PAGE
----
This is because mechanical hard drives have moving parts that limit how many reads/writes they can handle in a second. SSDs don’t have that problem, so moving from a hard drive to about any SSD is a massive upgrade — but moving from a slower to a faster SSD, not so much.
If you’re regularly dealing with large files (for example, saving and editing long 4K videos), the extra throughput will, in fact, be helpful. But other regular tasks, such as gaming, web-browsing, music, and video streaming, will display nothing more than a minor performance difference. So, instead, look for more capacity and get an SSD that can sustain its read/write speeds for long sessions.
In addition to the “normal” cells an SSD is made of, it contains a relatively smaller number of faster cells that are used as buffer. It may fill up during a read/write operation (say, copying a large file), causing the speeds to drop immediately. However, a drive with good sustained performance can copy such files without dropping their speeds.
How To Check Read/Write Speed
To check your read/write speeds, refer to the manufacturer’s website. Additionally, you can use CrystalDiskMark for Windows, Blackmagic Speed Test for Mac, or the dd utility on Linux. As mentioned before, the sequential read/write speeds shouldn’t be far off from the manufacturer-mentioned speeds. If they are, you may have stumbled upon a faulty drive.
Frequently Asked Questions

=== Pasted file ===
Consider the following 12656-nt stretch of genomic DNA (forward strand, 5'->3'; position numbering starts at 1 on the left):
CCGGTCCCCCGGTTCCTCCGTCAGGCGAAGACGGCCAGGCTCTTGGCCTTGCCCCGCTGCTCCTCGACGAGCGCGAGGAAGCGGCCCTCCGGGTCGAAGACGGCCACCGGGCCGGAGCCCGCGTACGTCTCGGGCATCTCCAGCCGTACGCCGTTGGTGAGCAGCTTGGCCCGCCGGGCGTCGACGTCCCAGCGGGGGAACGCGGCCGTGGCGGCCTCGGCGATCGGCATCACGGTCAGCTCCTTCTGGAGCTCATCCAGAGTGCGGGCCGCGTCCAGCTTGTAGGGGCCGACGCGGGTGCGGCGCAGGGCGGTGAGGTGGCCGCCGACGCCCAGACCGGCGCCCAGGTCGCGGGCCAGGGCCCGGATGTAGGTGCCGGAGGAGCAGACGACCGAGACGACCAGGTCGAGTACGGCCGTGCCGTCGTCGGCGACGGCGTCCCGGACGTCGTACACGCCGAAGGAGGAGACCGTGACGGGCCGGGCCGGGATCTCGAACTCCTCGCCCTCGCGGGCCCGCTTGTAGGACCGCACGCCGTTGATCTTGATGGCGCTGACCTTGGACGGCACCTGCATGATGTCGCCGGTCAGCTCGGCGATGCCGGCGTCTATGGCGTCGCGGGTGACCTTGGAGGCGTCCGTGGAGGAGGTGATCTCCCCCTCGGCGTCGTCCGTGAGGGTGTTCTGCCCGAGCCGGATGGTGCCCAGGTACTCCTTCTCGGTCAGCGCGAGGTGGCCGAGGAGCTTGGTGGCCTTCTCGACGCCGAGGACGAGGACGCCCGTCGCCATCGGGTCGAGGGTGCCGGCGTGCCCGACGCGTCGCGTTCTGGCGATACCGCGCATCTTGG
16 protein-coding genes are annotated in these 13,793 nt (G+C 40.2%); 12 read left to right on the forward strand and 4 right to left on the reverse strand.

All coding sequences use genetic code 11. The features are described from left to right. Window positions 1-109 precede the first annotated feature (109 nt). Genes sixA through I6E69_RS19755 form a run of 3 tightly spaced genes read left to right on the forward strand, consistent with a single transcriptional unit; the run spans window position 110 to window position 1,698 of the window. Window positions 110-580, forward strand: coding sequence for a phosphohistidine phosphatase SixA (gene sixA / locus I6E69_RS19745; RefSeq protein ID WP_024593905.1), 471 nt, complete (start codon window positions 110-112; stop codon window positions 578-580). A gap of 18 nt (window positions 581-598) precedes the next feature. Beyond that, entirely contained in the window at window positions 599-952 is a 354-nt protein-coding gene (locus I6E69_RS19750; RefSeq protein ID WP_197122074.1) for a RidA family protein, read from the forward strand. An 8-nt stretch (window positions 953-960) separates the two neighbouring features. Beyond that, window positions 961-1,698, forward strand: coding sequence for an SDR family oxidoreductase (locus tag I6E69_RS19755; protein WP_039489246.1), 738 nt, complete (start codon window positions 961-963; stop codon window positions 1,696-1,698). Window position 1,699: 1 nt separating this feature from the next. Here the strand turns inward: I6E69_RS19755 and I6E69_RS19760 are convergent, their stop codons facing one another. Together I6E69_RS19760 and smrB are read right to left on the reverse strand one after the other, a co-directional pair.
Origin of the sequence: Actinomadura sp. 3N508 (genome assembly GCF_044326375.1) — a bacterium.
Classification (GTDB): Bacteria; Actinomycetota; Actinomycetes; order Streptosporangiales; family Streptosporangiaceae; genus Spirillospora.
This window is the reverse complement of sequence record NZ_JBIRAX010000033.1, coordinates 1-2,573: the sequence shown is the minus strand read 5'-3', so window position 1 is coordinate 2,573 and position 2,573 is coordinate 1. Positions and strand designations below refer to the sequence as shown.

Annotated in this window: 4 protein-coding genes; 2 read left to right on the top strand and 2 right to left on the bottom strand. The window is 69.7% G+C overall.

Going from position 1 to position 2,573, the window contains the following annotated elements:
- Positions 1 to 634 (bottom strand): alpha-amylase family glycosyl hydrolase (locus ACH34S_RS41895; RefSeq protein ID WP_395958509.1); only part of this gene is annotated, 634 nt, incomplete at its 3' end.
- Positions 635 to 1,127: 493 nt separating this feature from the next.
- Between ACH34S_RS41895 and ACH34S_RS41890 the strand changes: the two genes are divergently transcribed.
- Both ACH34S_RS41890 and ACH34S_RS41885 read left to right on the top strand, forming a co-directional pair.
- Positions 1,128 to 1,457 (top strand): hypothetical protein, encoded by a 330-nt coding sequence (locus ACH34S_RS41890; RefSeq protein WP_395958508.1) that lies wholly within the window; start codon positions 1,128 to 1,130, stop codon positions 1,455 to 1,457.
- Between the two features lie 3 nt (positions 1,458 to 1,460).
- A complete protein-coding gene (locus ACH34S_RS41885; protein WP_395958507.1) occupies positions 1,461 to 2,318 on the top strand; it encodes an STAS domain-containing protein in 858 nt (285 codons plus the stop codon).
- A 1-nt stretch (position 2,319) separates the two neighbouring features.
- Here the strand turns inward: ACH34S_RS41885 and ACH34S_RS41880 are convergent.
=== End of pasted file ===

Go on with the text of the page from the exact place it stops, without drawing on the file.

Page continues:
Generally, you want to look for at least 500 MB/s of read and write speeds, which is more than double what a hard disk drive can manage. If you regularly edit and move around large files, consider an NVMe SSD with at least 2.5 GB/s of read/write speeds.
Like in HDDs, reading speed is faster than writing speed. This is caused by a few factors, including the NAND flash memory used by these SSDs. Reading data is straightforward for this memory. In the case of writing, however, it involves additional steps such as overwriting previous data.
The fastest write speed on an SSD is 11,800 MB/s, and this record is held by the Crucial T700 NVMe SSD, which runs on the PCIe Gen 5 interface.
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Ali Rashid Khan is an avid gamer, hardware enthusiast, photographer, and devoted litterateur with a period of experience spanning more than 14 years. Sporting a specialization with regards to the latest tech in flagship phones, gaming laptops, and top-of-the-line PCs, Ali is known for consistently presenting the most detailed objective perspective on all types of gaming products, ranging from the Best Motherboards, CPU Coolers, RAM kits, GPUs, and PSUs amongst numerous other peripherals. When he’s not busy writing, you’ll find Ali meddling with mechanical keyboards, indulging in vehicular racing, or professionally competing worldwide with fellow mind-sport athletes in Scrabble at an international level. Currently speaking, Ali has completed his A-Level GCEs with plans to go into either Allopathic Medicine or Business Studies, or who knows, perhaps a full-time dedicated technological journalist.